Small strawberries that pack a big flavor.

My mom made strawberry jam a lot when I was young, we loved it. It was actually her least favorite to make, because you have to remove all the stems. Every other berry she used could just be washed and put into the blender, and the slicing made for quite a bit more work.

Cutting the tops off each strawberry is a bit time consuming. Make sure you have some good music on before you start!

Cutting the tops off each strawberry is a bit time consuming. Make sure you have some good music on before you start!

So after she retired, she suggested stopping the strawberry jam. Well, we all said, “of course,” but D hesitated for just a moment. You see, not only is strawberry his favorite jam, it’s the only one he ever craved. So a couple of years in a row, she made small batches of strawberry jam just for him. If you ever doubted that food can equal love, I think that’s proof. And to me it was a sweet sign that she loved my husband, and that he was truly a part of the family.

I know I'm supposed to use a food mill or mash the strawberries, but I just use a blender.

I know I’m supposed to use a food mill or mash the strawberries, but I just use a blender.

After mom died, my first jam success was strawberry jam. A few years back I made the Sure-Jell low-sugar recipe. That’s a pretty great recipe! We took the jam on a long road trip and had delicious English muffins with pb&j every morning. The texture is unexpectedly soft – like apple butter – but it’s actually really nice and incredibly easy to spread.

As the jam cooks, it foams. I added butter in the second batch, which I've never done before, to reduce foaming. It still foamed, but definitely less.

As the jam cooks, it foams. I added butter in the second batch, which I’ve never done before, to reduce foaming. It still foamed, but definitely less. I don’t mind skimming the foam, because then I get to eat it after it cools.

I won’t bother with all the instructions here, because I use the exact recipe that Sure-Jell posts here: Sure-Jell Low Sugar Strawberry Jam. I got exactly 8 cups (which I put into 2 pint jars and 4 half-pint jars).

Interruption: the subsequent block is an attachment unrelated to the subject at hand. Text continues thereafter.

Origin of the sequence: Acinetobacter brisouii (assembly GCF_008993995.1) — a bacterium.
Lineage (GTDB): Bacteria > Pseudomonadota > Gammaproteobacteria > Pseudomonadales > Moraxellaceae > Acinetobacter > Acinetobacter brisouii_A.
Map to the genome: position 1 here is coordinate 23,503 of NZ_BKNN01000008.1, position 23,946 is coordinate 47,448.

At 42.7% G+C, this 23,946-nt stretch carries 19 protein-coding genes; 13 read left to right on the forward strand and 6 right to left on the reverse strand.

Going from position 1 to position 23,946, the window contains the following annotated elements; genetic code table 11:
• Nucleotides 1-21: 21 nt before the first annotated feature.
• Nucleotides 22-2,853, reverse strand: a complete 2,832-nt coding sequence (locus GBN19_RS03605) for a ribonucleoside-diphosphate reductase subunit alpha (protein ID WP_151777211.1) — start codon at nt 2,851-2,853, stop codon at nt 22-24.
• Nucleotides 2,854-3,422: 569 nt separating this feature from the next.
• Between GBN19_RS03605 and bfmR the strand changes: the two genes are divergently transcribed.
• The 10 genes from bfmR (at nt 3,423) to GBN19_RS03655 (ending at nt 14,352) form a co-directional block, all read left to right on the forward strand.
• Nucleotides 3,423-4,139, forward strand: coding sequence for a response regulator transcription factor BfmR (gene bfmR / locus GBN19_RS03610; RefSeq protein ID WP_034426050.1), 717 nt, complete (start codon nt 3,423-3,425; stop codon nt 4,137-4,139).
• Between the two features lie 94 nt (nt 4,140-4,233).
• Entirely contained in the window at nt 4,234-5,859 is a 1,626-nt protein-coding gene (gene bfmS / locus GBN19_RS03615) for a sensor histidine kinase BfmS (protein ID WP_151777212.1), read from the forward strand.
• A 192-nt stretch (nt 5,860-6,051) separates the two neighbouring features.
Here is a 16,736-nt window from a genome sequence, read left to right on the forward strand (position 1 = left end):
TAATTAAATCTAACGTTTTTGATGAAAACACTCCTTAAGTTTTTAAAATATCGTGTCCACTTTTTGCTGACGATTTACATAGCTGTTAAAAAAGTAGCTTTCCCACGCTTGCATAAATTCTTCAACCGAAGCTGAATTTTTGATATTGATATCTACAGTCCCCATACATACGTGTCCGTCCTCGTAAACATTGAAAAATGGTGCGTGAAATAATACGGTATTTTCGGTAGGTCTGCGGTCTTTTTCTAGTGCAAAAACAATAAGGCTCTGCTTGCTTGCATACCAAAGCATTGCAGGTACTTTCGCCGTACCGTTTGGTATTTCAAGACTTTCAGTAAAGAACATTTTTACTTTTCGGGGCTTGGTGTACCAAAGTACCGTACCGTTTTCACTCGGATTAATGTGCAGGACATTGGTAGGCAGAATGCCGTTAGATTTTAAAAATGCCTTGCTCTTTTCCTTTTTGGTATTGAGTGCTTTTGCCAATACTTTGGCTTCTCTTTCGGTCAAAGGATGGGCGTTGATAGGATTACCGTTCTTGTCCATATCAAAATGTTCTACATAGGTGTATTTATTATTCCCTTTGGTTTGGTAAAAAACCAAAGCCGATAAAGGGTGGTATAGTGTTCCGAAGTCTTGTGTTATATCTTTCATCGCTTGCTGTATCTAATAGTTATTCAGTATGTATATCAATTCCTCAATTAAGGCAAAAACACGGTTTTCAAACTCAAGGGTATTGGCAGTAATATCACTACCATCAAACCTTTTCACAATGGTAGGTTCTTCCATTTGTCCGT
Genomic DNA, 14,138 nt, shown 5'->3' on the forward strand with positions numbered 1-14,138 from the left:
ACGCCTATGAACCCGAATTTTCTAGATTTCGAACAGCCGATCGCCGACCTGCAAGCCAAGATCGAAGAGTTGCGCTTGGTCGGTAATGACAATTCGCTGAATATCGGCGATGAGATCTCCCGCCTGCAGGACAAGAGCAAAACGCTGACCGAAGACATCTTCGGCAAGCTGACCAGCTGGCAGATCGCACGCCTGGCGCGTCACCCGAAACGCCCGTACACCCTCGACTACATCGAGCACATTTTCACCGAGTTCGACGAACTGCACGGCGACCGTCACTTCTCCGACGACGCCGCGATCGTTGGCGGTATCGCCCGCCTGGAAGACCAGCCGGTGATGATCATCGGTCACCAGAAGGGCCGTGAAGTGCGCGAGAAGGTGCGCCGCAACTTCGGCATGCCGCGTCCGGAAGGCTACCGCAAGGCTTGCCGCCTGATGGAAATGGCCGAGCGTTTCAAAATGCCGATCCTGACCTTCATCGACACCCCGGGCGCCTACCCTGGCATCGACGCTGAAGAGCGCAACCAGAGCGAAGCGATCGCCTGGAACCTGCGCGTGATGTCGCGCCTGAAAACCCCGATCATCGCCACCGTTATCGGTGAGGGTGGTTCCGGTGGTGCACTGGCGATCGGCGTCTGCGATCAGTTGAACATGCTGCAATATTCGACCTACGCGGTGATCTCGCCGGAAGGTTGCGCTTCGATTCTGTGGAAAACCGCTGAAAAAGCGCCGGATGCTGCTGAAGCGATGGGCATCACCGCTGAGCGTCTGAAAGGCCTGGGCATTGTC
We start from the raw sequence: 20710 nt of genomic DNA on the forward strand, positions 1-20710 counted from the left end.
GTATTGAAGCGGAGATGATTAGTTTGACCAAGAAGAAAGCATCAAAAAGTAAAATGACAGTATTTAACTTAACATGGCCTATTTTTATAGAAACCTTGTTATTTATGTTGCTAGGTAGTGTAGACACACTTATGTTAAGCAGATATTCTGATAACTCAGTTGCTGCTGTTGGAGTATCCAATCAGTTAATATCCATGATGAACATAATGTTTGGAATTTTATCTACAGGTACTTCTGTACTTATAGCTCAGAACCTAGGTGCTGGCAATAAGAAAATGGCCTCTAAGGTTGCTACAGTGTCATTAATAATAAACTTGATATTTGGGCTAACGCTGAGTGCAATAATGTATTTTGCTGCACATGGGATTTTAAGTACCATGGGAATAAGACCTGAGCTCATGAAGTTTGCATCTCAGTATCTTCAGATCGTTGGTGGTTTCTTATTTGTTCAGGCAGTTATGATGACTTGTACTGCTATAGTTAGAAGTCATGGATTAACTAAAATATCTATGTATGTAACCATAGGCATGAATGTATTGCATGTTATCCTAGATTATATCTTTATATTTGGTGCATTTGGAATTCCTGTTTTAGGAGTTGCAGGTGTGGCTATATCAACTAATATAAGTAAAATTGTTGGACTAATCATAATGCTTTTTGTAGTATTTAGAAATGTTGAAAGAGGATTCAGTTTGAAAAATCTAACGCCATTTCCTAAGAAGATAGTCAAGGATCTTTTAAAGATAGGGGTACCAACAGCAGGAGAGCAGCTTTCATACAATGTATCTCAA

Pouring jam into jars, using a funnel. I do it on this little toaster tray to minimize mess.

Pouring jam into jars, using a funnel. I do it on this little toaster tray to minimize mess.

It may be getting late in the season for strawberries, but they’re still out there (at least up here in the north.) My first batch was in June, when I got day-old berries at a farmer’s market for half price. For this batch I got the berries Wednesday and let sit unrefrigerated for a couple hours, then refrigerated over night, to try and mimic the amazing so-ripe-but-not-quite-too-ripe flavor from last time. It worked, and I didn’t have to throw as many away from being actually overripe.

The berry in the middle is a little too seedy. I cut off the bottom as well as the top on berries like this, to reduce seediness and bitterness.

The berry in the middle is a little too seedy. I cut off the bottom as well as the top on berries like this, to reduce seediness and bitterness.

In the late season like this, you may need to cut away more seeds than normal. As the berries mature, the seeds get bitter. Any that are really bunched up I cut off. It made for a little more work, but the results are hard to argue with. The jam is delicious and friendly, it’s a long-time favorite for a reason. I can’t wait to eat it all winter!

Taste test! The jam on the left is the new batch, the right is from June. There are slight differences, due to type of berry and ripeness, but both delicious. And the winner is... me, obviously!

Taste test! The jam on the left is the new batch, the right is from June. There are slight differences, due to type of berry and ripeness, but both delicious. And the winner is… me, obviously!